For "All in Your Head," the band again enlisted Lou Whitney to produce and changed labels, signing with the up-and-coming Crane, Mo.-based Slewfoot Records. The Morells and the Domino Kings, fellow Missouri bands, are on Slewfoot, and Georgia's The Star Room Boys also made the switch from Checkered Past to Slewfoot, all of which made his band's decision easier, Wickham says.

"Slewfoot seems like they're doing the right things for us," he adds. "They're a small independent label, and for us, it seemed very attractive to go in that direction."The band has no hard feelings, however, towards Checkered Past, Wickham insists. As for asking Whitney again to produce, Wickham says the decision was easy. "Lou's like family," he says. "It's like going to your uncle's house to make a record."

Whitney has produced or engineered highly praised albums by the Domino Kings and Dallas Wayne and has been a member of The Morells and The Skeletons.

"Lou is the greatest guy in the world to work with," Wickham says. "He's an incredibly hard worker. He'll do anything to get you to sound like you want to. He's also very knowledgeable of all music styles. Plus, he's a lot of fun to work with."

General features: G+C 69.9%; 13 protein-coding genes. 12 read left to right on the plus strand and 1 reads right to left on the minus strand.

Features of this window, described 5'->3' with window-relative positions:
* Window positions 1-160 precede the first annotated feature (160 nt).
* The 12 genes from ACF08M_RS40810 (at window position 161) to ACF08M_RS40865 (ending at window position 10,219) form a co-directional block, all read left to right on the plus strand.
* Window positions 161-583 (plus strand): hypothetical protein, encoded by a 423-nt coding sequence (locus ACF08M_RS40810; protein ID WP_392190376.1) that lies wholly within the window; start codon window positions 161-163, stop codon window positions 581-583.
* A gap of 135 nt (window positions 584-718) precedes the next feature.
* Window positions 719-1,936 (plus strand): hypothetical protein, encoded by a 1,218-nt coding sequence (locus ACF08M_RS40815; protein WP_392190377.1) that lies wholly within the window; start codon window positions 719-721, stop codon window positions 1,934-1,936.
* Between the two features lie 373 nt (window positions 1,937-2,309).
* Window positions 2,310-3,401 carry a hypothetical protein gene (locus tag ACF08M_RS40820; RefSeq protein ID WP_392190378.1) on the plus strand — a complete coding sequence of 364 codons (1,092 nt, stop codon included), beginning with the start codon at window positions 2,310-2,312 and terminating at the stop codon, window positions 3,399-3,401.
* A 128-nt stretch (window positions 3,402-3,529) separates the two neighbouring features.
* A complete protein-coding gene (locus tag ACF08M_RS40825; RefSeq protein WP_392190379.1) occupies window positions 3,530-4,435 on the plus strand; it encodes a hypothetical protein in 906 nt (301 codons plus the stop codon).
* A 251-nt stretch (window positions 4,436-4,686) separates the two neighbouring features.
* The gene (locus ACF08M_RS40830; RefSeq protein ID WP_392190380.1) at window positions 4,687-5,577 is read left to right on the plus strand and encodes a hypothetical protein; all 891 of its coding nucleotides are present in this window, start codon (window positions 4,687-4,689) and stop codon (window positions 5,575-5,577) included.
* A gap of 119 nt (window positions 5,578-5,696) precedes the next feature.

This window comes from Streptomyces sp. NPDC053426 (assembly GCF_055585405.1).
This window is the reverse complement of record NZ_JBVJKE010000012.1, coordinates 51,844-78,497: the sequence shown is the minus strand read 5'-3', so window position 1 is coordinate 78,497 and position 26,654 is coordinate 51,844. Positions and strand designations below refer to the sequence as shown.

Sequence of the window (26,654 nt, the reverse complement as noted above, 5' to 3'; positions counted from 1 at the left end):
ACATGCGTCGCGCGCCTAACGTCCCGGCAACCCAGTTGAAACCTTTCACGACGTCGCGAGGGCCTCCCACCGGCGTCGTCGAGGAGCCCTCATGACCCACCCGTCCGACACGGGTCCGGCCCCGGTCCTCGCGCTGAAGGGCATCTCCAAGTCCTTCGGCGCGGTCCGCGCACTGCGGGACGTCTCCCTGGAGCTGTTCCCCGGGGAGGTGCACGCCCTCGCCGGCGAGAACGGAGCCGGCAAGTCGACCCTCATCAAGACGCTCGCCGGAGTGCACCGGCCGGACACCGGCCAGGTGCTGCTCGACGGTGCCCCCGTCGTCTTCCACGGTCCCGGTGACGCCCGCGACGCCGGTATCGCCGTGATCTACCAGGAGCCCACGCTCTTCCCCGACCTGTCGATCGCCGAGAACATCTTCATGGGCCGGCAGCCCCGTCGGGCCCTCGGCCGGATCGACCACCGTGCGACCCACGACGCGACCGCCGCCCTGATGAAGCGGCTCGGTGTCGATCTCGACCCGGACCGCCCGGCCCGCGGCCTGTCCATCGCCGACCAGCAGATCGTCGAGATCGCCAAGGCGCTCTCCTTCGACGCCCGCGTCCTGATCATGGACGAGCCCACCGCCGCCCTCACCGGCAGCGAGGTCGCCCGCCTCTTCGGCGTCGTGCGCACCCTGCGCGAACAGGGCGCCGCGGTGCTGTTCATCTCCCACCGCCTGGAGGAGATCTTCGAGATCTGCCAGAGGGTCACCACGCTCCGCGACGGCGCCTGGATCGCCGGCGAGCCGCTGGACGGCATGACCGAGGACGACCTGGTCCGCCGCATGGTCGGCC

"All in Your Head" finds Hadacol branching out a bit.

You get the dirt-stomping rockers like "Down Again" and "Little Sadie" (a traditional song favored by Doc Watson) and perfect Sunday-afternoon toe-tappers like "Another Day" and "Be With You," but there's also the Beach Boys-like pop of "Airplane Song" and the Alejandro Escovedo-styled introspection of "Already Broken."

"The record sounds considerably different from ‘Better Than This,'" says Wickham. "Of course, it sounds like the same band, but I think the playing is better."

Having Baker on drums this time around added a lot, Wickham says.

"He's just an incredibly talented drummer," he says. "He can change what he's been doing if there's a suggestion. When you're making a record, he's a huge asset. He could be more flashy if he wanted to...Everyone wants the song to sound the best that it can. A lot of times that requires playing less instead of more...Brian really has been a nice fit. It's been a very good thing having him in the band."

Burgess became close friends with the Wickhams after answering a local newspaper ad for a bass player. Fred was his best man when he tied the knot.